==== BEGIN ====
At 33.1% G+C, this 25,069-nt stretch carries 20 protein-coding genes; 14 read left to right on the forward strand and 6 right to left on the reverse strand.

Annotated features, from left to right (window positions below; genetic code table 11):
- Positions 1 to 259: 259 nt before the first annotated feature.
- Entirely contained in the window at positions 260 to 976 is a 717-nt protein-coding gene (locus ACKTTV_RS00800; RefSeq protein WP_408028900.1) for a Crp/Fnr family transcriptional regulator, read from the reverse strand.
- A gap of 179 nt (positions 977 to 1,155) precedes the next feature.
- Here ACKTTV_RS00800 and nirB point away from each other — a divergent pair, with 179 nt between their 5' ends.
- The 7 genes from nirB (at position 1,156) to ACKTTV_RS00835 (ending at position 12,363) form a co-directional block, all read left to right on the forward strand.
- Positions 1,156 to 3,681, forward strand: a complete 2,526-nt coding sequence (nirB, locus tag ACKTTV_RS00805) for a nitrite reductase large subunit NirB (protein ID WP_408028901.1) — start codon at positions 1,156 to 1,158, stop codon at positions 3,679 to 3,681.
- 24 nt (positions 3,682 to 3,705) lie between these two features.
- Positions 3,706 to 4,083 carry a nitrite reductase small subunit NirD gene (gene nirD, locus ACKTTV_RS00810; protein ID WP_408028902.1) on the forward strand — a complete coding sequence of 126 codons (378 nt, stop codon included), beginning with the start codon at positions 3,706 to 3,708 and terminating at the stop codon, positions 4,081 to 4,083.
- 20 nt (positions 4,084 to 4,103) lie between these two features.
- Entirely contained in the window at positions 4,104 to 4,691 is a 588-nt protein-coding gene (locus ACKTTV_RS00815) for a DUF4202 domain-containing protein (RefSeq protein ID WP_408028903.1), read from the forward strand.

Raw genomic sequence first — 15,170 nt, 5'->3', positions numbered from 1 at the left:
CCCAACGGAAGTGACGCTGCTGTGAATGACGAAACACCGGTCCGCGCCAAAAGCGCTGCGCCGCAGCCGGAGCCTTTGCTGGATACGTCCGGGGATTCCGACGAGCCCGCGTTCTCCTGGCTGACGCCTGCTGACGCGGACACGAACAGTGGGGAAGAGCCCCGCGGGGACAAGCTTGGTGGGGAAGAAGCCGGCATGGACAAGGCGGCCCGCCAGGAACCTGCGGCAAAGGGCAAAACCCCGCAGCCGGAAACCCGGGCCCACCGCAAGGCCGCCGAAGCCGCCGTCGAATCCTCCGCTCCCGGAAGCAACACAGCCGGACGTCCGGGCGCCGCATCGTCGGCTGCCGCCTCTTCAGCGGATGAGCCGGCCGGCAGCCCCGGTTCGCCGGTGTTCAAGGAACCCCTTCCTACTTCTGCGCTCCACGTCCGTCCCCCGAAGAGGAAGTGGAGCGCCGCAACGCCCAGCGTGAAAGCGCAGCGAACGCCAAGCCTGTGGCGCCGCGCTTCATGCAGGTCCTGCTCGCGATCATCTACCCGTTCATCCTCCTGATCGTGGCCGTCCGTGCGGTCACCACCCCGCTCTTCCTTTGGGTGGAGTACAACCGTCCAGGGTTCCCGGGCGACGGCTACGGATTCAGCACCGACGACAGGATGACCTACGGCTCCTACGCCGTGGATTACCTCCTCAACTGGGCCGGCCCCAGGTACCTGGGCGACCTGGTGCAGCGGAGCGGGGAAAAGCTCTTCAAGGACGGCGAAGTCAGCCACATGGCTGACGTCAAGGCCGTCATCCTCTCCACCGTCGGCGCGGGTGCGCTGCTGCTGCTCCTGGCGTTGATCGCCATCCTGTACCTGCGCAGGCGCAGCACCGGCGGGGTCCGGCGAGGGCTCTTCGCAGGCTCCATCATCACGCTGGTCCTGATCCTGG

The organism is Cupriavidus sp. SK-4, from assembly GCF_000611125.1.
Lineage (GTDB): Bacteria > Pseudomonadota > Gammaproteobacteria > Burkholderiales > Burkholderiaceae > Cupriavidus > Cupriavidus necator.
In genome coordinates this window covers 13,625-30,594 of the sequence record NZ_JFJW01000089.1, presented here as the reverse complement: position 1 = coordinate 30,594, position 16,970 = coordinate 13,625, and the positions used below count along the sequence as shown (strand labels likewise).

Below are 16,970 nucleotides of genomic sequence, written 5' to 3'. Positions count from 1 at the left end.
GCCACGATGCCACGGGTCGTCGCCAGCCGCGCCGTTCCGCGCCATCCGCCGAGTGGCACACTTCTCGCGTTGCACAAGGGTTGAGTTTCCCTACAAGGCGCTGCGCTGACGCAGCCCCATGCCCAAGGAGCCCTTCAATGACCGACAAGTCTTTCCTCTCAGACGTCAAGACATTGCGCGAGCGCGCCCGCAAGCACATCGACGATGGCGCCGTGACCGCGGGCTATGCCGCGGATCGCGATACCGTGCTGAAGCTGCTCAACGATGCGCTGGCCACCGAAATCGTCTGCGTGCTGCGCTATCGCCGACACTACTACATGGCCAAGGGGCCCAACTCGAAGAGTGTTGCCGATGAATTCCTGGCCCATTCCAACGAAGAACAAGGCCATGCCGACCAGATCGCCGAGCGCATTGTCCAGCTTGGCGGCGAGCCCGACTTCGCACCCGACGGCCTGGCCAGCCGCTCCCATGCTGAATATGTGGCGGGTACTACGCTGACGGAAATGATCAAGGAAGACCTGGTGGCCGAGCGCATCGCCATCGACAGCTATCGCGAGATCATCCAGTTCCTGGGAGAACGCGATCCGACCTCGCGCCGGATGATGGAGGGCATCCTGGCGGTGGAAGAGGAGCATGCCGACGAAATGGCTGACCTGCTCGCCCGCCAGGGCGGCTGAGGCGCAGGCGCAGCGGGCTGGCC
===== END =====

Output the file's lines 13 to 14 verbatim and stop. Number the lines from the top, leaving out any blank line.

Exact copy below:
Raw genomic sequence first — 15,170 nt, 5'->3', positions numbered from 1 at the left:
CCCAACGGAAGTGACGCTGCTGTGAATGACGAAACACCGGTCCGCGCCAAAAGCGCTGCGCCGCAGCCGGAGCCTTTGCTGGATACGTCCGGGGATTCCGACGAGCCCGCGTTCTCCTGGCTGACGCCTGCTGACGCGGACACGAACAGTGGGGAAGAGCCCCGCGGGGACAAGCTTGGTGGGGAAGAAGCCGGCATGGACAAGGCGGCCCGCCAGGAACCTGCGGCAAAGGGCAAAACCCCGCAGCCGGAAACCCGGGCCCACCGCAAGGCCGCCGAAGCCGCCGTCGAATCCTCCGCTCCCGGAAGCAACACAGCCGGACGTCCGGGCGCCGCATCGTCGGCTGCCGCCTCTTCAGCGGATGAGCCGGCCGGCAGCCCCGGTTCGCCGGTGTTCAAGGAACCCCTTCCTACTTCTGCGCTCCACGTCCGTCCCCCGAAGAGGAAGTGGAGCGCCGCAACGCCCAGCGTGAAAGCGCAGCGAACGCCAAGCCTGTGGCGCCGCGCTTCATGCAGGTCCTGCTCGCGATCATCTACCCGTTCATCCTCCTGATCGTGGCCGTCCGTGCGGTCACCACCCCGCTCTTCCTTTGGGTGGAGTACAACCGTCCAGGGTTCCCGGGCGACGGCTACGGATTCAGCACCGACGACAGGATGACCTACGGCTCCTACGCCGTGGATTACCTCCTCAACTGGGCCGGCCCCAGGTACCTGGGCGACCTGGTGCAGCGGAGCGGGGAAAAGCTCTTCAAGGACGGCGAAGTCAGCCACATGGCTGACGTCAAGGCCGTCATCCTCTCCACCGTCGGCGCGGGTGCGCTGCTGCTGCTCCTGGCGTTGATCGCCATCCTGTACCTGCGCAGGCGCAGCACCGGCGGGGTCCGGCGAGGGCTCTTCGCAGGCTCCATCATCACGCTGGTCCTGATCCTGG